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Icons Among Us: An Epic Jazz Documentary, Part 1

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A host of visionary producers in Seattle have produced an extraordinary TV documentary on the state of contemporary jazz art and artists. Dubbed Icons Among Us: Jazz In the Present Tense, the four-part program features a virtual who's who of young jazz performers talking about their creative struggles and playing their music as they forge new paths of expression. The program is so comprehensive and carefully wrought that it deserves a review that covers all of the characters—musicians, producers and storytellers. What follows is a summary and commentary on the first episode of the documentary. For a window into the entire series, read John Kelman's four-part review.



Creators Michael Revoira, Lars Larson and Pete Vogt working out of Seattle based Paradigm Studios introduce this epic chronicle spotlighting the "young lions" on the scene. Trumpeter Nicholas Payton

Nicholas Payton
Nicholas Payton
b.1973
trumpet
is seen talking about the necessity of breaking new ground for young artists. Terence Blanchard
Terence Blanchard
Terence Blanchard
b.1962
trumpet
follows remarking that what is happening now is the "quietest revolution in jazz I've ever seen in my life." Over the commentary is heard the music of the "lions" neatly interspersed with flashes of their performances. Trumpeter Dave Douglas
Dave Douglas
Dave Douglas
b.1963
trumpet
(all of the initial of the commentators are trumpeters) alludes to the difficulty in labeling the music. Guitarist Bill Frisell
Bill Frisell
Bill Frisell
b.1951
guitar
states that "words are always smaller than what you're trying to describe [musically]." Veteran Herbie Hancock
Herbie Hancock
Herbie Hancock
b.1940
piano
, himself an innovator 40 years ago, sympathizes with the youngsters who are "bringing new blood to jazz—new expression." Trumpeter Russell Gunn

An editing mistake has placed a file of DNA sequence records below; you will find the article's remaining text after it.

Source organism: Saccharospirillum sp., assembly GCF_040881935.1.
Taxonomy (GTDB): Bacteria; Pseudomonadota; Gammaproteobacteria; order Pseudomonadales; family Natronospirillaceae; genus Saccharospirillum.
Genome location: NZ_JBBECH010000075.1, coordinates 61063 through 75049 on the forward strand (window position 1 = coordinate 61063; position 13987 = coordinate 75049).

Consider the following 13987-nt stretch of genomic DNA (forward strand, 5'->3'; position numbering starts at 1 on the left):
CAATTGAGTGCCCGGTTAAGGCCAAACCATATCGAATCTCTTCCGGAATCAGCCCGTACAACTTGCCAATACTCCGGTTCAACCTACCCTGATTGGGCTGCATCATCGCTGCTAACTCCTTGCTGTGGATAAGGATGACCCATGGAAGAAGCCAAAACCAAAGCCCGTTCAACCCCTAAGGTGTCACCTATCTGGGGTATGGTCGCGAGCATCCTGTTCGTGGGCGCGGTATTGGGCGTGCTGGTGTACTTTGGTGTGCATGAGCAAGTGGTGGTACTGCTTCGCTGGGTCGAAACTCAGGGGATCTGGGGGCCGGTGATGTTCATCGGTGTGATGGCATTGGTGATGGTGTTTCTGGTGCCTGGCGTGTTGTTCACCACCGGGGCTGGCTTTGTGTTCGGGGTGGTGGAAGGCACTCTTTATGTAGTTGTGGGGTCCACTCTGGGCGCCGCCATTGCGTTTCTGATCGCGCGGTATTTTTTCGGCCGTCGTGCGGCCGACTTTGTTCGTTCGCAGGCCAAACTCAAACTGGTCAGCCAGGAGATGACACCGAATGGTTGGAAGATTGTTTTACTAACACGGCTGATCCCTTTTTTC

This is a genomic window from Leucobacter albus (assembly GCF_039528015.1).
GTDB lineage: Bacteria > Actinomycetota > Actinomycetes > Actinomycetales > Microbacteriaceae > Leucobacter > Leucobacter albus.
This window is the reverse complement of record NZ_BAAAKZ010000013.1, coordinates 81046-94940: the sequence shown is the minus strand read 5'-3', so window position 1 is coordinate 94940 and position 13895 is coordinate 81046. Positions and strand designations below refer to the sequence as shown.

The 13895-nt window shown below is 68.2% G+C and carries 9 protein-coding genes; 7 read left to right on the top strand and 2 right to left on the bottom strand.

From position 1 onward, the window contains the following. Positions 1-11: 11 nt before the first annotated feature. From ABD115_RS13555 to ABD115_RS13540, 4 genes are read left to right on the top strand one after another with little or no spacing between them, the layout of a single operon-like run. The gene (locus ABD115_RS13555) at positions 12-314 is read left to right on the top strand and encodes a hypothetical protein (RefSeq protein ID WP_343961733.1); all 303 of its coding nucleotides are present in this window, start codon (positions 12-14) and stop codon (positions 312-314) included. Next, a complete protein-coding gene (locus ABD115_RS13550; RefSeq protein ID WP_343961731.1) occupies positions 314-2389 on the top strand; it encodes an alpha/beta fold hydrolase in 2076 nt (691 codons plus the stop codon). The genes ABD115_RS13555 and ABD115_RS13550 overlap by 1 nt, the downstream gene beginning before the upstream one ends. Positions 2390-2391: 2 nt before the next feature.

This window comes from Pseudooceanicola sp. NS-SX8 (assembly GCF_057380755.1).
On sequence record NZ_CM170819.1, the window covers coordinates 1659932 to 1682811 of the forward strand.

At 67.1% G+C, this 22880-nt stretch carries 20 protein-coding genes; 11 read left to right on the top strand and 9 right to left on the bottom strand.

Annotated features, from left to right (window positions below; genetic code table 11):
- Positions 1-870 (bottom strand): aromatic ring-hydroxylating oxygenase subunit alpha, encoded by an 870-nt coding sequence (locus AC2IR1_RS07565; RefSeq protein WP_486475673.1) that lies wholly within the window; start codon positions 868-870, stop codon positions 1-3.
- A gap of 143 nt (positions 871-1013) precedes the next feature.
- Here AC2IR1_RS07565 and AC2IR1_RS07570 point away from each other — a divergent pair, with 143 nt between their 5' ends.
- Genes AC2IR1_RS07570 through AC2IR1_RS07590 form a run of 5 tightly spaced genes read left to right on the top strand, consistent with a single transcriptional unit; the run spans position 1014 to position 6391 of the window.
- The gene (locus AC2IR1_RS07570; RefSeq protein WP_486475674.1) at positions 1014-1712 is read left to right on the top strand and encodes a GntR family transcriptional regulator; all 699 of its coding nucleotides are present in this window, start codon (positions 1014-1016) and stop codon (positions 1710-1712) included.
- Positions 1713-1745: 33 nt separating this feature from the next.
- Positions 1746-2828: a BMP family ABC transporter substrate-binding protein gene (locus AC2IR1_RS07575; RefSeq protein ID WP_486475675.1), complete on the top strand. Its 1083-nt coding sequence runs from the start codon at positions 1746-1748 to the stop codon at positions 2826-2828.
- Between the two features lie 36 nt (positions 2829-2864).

Russell Gunn
Russell Gunn
b.1971
trumpet
defiantly tells us that "jazz is gonna change" as the camera reveals trumpeter Efrem Townes playing in front of the daKAH hip hop orchestra.



The litany of lions continues as we hear saxophonist Justin Robinson wailing new sounds in the Roy Hargrove

Roy Hargrove
Roy Hargrove
b.1969
trumpet
quintet, guitarist Reed Mathis stretching out with The Jacob Fred Jazz Odyssey
Jacob Fred Jazz Odyssey
Jacob Fred Jazz Odyssey

band/orchestra
and innovative vocal harmony emanating from Nicholas Payton's quintet. As Wynton Marsalis
Wynton Marsalis
Wynton Marsalis
b.1961
trumpet
reveals his impatience with insistence on musical categories and definitions we see and hear bassist Eric Revis
Eric Revis
Eric Revis
b.1967
bass
, trombonist Ku-Umba Frank Lacy
Frank Lacy
Frank Lacy
b.1959
trombone
and keyboardist John Medeski playing and joining the discussion. Saxophonist Donald Harrison
Donald Harrison
Donald Harrison
b.1960
sax, alto
, keyboardist Robert Walter
Robert Walter
Robert Walter

organ, Hammond B3
and bassist Reid Anderson
Reid Anderson
Reid Anderson
b.1970
bass
remind us that all the musicians need to respect past traditions of jazz ("you have to deal with the history") but pianist Robert Glasper
Robert Glasper
Robert Glasper
b.1978
piano
desperately wants to move forward because "I can be badder than Coltrane." Veteran Seattle critic Paul de Barros says that one problem is "we don't understand the relationship between new jazz and society."



It is important to note that all this discussion is never tedious because there are constant cuts to concerts, record sessions and rehearsals cleverly and expertly intermingled.



Especially appealing are shots of pianist Bugge Wesseltoft

Bugge Wesseltoft
Bugge Wesseltoft
b.1964
piano
entertaining a concert crowd by combining his pianism with sonic manipulation, and some sublime sounds from The Bad Plus
The Bad Plus
The Bad Plus

band/orchestra
trio featuring drummer Dave King, pianist Ethan Iverson and the aforementioned Reid Anderson. Pianist Aaron Parks
Aaron Parks
Aaron Parks
b.1983
piano
and guitarist Lionel Loueke
Lionel Loueke
Lionel Loueke
b.1973
guitar
create dramatic new textures as members of Terence Blanchard's group. They comment on Blanchard's determination to have his sidemen be open and free in their expression.

Saxophonist Greg Osby

Greg Osby
Greg Osby
b.1960
saxophone
is particularly articulate commenting on the lack of recognition and credit being given to the contemporary players and tells of his immediate attraction to the art of Jason Moran
Jason Moran
Jason Moran
b.1975
piano
who, in turn, apostrophizes Osby's leadership. Dave Douglas returns with a quick comment stating that Osby is the "best example of jazz mentorship out there."

This opening segment ends fittingly with scenes of a concert starring Moran playing the piano against the soundtrack of a narrator uttering compelling social commentary.


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